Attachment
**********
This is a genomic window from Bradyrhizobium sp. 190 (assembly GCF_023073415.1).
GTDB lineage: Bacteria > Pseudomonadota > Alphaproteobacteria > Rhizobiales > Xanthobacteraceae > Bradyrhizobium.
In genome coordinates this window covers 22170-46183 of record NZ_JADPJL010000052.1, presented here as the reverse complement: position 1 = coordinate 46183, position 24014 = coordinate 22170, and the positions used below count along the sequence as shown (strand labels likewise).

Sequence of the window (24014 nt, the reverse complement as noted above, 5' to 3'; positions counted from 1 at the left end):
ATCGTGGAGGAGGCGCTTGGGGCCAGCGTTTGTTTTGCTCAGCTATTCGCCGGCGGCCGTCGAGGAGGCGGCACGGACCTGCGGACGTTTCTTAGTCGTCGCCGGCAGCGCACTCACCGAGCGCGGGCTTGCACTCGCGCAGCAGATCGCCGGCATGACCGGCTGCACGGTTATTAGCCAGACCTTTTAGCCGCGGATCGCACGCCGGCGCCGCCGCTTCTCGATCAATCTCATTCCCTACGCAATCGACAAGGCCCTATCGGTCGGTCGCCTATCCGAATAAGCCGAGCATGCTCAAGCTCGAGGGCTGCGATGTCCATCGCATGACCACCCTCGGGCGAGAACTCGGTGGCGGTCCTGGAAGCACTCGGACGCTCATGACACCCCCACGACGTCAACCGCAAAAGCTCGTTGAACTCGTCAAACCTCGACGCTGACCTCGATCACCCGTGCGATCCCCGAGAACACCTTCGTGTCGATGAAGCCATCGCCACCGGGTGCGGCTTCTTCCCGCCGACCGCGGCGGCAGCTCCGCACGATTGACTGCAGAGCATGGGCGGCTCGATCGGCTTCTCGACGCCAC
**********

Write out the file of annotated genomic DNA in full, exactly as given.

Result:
This is a genomic window from Bradyrhizobium sp. 190 (assembly GCF_023073415.1).
GTDB lineage: Bacteria > Pseudomonadota > Alphaproteobacteria > Rhizobiales > Xanthobacteraceae > Bradyrhizobium.
In genome coordinates this window covers 22170-46183 of record NZ_JADPJL010000052.1, presented here as the reverse complement: position 1 = coordinate 46183, position 24014 = coordinate 22170, and the positions used below count along the sequence as shown (strand labels likewise).

Sequence of the window (24014 nt, the reverse complement as noted above, 5' to 3'; positions counted from 1 at the left end):
ATCGTGGAGGAGGCGCTTGGGGCCAGCGTTTGTTTTGCTCAGCTATTCGCCGGCGGCCGTCGAGGAGGCGGCACGGACCTGCGGACGTTTCTTAGTCGTCGCCGGCAGCGCACTCACCGAGCGCGGGCTTGCACTCGCGCAGCAGATCGCCGGCATGACCGGCTGCACGGTTATTAGCCAGACCTTTTAGCCGCGGATCGCACGCCGGCGCCGCCGCTTCTCGATCAATCTCATTCCCTACGCAATCGACAAGGCCCTATCGGTCGGTCGCCTATCCGAATAAGCCGAGCATGCTCAAGCTCGAGGGCTGCGATGTCCATCGCATGACCACCCTCGGGCGAGAACTCGGTGGCGGTCCTGGAAGCACTCGGACGCTCATGACACCCCCACGACGTCAACCGCAAAAGCTCGTTGAACTCGTCAAACCTCGACGCTGACCTCGATCACCCGTGCGATCCCCGAGAACACCTTCGTGTCGATGAAGCCATCGCCACCGGGTGCGGCTTCTTCCCGCCGACCGCGGCGGCAGCTCCGCACGATTGACTGCAGAGCATGGGCGGCTCGATCGGCTTCTCGACGCCAC